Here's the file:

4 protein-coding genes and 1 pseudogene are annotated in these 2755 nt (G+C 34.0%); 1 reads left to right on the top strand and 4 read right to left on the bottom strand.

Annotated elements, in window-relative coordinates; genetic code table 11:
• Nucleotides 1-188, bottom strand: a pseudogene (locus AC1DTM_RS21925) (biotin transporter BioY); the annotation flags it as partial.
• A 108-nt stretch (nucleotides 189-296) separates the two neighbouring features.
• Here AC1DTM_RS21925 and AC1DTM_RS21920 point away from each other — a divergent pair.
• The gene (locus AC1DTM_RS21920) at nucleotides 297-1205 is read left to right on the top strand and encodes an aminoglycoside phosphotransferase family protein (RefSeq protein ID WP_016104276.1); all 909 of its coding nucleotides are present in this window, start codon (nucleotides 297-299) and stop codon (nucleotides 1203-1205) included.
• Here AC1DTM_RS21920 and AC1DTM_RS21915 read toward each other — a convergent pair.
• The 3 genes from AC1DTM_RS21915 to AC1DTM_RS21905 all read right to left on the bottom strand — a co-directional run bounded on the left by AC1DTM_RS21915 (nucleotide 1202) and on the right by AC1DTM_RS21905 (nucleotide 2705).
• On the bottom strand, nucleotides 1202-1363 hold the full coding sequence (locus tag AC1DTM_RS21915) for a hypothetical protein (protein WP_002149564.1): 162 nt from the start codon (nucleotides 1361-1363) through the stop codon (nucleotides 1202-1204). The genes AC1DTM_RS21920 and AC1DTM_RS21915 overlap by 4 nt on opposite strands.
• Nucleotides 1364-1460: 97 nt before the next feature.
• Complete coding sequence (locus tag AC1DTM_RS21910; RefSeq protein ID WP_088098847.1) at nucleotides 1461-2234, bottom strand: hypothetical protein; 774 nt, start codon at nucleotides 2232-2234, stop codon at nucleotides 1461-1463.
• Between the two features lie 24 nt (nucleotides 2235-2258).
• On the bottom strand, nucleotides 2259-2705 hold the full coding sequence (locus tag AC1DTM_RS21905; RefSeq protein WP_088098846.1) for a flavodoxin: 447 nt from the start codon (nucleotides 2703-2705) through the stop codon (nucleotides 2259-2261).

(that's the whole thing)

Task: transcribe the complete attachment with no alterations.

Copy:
4 protein-coding genes and 1 pseudogene are annotated in these 2755 nt (G+C 34.0%); 1 reads left to right on the top strand and 4 read right to left on the bottom strand.

Annotated elements, in window-relative coordinates; genetic code table 11:
• Nucleotides 1-188, bottom strand: a pseudogene (locus AC1DTM_RS21925) (biotin transporter BioY); the annotation flags it as partial.
• A 108-nt stretch (nucleotides 189-296) separates the two neighbouring features.
• Here AC1DTM_RS21925 and AC1DTM_RS21920 point away from each other — a divergent pair.
• The gene (locus AC1DTM_RS21920) at nucleotides 297-1205 is read left to right on the top strand and encodes an aminoglycoside phosphotransferase family protein (RefSeq protein ID WP_016104276.1); all 909 of its coding nucleotides are present in this window, start codon (nucleotides 297-299) and stop codon (nucleotides 1203-1205) included.
• Here AC1DTM_RS21920 and AC1DTM_RS21915 read toward each other — a convergent pair.
• The 3 genes from AC1DTM_RS21915 to AC1DTM_RS21905 all read right to left on the bottom strand — a co-directional run bounded on the left by AC1DTM_RS21915 (nucleotide 1202) and on the right by AC1DTM_RS21905 (nucleotide 2705).
• On the bottom strand, nucleotides 1202-1363 hold the full coding sequence (locus tag AC1DTM_RS21915) for a hypothetical protein (protein WP_002149564.1): 162 nt from the start codon (nucleotides 1361-1363) through the stop codon (nucleotides 1202-1204). The genes AC1DTM_RS21920 and AC1DTM_RS21915 overlap by 4 nt on opposite strands.
• Nucleotides 1364-1460: 97 nt before the next feature.
• Complete coding sequence (locus tag AC1DTM_RS21910; RefSeq protein ID WP_088098847.1) at nucleotides 1461-2234, bottom strand: hypothetical protein; 774 nt, start codon at nucleotides 2232-2234, stop codon at nucleotides 1461-1463.
• Between the two features lie 24 nt (nucleotides 2235-2258).
• On the bottom strand, nucleotides 2259-2705 hold the full coding sequence (locus tag AC1DTM_RS21905; RefSeq protein WP_088098846.1) for a flavodoxin: 447 nt from the start codon (nucleotides 2703-2705) through the stop codon (nucleotides 2259-2261).